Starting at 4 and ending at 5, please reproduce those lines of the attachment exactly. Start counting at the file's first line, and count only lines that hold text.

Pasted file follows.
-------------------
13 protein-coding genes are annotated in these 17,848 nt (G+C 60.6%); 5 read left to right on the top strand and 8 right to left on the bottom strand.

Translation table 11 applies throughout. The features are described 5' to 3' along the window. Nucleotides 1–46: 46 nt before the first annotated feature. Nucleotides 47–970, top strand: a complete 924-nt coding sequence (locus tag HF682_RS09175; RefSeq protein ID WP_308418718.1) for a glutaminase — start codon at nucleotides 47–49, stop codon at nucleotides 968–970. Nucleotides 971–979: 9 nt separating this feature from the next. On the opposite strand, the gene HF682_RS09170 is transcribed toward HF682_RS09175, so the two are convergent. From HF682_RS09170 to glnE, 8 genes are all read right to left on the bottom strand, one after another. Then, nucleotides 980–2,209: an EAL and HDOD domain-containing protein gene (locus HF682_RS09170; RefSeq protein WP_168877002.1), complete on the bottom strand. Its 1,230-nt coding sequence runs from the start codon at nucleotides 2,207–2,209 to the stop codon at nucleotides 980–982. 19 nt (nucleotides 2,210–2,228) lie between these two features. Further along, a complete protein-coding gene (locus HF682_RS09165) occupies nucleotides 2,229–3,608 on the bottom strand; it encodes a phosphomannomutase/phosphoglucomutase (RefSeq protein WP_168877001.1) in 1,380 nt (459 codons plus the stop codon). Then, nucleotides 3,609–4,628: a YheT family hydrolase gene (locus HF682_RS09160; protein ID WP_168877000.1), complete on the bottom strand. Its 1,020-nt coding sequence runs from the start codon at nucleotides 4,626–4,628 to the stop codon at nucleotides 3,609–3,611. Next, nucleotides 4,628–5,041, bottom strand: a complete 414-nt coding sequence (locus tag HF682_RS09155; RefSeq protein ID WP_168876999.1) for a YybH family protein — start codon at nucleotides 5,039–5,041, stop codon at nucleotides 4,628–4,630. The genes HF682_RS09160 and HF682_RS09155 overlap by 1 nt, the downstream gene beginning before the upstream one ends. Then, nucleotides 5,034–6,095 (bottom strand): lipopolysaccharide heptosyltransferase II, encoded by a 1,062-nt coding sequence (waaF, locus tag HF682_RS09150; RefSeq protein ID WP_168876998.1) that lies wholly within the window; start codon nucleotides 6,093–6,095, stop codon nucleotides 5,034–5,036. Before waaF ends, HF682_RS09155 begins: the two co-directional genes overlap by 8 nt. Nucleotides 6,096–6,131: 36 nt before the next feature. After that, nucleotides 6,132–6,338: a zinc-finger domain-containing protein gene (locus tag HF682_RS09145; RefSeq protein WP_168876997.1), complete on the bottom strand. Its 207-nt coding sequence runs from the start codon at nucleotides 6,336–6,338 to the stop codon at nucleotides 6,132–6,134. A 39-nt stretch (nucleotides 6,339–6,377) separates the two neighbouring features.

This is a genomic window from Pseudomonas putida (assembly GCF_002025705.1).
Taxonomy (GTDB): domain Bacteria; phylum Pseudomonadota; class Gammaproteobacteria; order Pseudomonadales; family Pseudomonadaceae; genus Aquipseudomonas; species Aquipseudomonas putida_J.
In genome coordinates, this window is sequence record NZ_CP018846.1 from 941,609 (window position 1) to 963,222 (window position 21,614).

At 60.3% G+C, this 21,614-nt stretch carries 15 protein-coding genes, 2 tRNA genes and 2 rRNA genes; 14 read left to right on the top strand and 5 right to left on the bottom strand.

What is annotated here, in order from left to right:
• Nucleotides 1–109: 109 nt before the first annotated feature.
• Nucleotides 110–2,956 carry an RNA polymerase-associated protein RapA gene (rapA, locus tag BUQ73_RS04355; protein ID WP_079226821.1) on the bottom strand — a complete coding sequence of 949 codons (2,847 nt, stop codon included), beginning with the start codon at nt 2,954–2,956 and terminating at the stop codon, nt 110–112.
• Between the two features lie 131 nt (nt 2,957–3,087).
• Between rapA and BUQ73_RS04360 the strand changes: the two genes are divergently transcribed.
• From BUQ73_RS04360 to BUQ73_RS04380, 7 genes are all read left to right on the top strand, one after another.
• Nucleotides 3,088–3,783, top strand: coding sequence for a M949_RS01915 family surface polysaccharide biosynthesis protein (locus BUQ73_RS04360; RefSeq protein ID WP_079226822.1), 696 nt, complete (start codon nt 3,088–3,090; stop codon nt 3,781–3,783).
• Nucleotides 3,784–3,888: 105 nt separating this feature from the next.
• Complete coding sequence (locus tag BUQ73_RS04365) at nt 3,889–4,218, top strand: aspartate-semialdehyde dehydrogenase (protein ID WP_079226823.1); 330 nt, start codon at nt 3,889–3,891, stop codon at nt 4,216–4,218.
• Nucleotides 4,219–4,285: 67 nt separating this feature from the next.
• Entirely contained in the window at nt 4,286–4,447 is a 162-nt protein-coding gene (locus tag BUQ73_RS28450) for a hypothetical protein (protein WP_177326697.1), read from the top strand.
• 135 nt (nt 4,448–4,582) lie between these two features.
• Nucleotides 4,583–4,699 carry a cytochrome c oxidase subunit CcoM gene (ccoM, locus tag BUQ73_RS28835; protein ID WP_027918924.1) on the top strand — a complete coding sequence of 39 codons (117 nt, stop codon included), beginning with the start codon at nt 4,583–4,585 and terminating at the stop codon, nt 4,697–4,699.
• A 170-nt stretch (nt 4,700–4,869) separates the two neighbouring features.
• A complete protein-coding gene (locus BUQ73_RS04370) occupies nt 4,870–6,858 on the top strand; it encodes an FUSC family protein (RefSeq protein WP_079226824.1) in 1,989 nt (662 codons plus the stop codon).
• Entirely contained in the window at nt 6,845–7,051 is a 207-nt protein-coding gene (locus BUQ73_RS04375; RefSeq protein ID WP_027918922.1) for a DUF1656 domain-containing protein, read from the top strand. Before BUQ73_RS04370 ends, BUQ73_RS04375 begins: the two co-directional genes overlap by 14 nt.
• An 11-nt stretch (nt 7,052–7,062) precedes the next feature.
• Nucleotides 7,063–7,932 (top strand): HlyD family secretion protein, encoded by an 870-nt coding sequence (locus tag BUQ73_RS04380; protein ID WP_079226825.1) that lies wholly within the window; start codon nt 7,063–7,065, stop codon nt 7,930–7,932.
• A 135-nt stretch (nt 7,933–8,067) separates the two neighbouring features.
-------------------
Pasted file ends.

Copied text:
Taxonomy (GTDB): domain Bacteria; phylum Pseudomonadota; class Gammaproteobacteria; order Pseudomonadales; family Pseudomonadaceae; genus Aquipseudomonas; species Aquipseudomonas putida_J.
In genome coordinates, this window is sequence record NZ_CP018846.1 from 941,609 (window position 1) to 963,222 (window position 21,614).